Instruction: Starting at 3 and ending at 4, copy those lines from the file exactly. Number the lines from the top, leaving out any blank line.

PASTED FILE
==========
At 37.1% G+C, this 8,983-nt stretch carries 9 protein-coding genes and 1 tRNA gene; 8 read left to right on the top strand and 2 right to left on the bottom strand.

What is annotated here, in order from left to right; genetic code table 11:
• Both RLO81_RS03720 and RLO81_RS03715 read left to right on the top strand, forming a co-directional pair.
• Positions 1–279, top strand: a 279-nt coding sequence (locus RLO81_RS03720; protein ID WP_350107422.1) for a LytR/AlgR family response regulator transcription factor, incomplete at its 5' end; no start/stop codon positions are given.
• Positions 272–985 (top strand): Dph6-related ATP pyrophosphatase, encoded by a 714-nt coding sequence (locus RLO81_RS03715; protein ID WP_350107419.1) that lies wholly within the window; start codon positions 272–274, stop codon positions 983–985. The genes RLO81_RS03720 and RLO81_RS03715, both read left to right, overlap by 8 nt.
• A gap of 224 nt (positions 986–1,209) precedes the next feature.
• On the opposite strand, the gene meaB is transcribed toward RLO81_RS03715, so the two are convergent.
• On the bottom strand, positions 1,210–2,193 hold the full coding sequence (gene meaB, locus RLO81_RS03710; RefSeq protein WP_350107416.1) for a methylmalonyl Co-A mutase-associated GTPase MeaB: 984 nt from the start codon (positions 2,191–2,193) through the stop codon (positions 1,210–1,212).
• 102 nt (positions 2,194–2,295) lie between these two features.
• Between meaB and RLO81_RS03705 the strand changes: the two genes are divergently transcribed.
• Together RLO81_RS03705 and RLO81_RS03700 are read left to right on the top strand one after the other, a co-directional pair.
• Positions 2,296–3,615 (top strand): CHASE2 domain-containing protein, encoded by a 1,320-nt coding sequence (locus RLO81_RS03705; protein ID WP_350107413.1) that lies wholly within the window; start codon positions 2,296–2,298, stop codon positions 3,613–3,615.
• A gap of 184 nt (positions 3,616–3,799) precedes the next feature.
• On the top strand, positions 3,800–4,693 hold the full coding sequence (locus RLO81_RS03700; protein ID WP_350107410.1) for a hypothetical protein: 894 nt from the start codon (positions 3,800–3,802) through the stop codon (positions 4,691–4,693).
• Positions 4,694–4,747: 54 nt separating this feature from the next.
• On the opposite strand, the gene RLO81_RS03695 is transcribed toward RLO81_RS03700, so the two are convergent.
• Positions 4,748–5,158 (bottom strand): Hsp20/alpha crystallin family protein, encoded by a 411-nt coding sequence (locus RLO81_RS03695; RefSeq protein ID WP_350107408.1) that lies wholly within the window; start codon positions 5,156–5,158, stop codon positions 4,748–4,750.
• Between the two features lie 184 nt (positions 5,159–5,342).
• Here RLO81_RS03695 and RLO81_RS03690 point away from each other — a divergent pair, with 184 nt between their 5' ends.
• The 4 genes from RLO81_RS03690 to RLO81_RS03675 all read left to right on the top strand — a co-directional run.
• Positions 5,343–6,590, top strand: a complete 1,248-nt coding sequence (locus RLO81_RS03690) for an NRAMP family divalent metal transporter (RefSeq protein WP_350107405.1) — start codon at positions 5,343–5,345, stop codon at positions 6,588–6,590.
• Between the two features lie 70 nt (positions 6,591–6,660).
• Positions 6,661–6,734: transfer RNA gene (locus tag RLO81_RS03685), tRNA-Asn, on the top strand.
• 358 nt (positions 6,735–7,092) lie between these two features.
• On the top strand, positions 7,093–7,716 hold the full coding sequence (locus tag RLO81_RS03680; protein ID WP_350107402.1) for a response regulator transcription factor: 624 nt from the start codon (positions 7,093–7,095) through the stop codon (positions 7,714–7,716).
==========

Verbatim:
• Both RLO81_RS03720 and RLO81_RS03715 read left to right on the top strand, forming a co-directional pair.
• Positions 1–279, top strand: a 279-nt coding sequence (locus RLO81_RS03720; protein ID WP_350107422.1) for a LytR/AlgR family response regulator transcription factor, incomplete at its 5' end; no start/stop codon positions are given.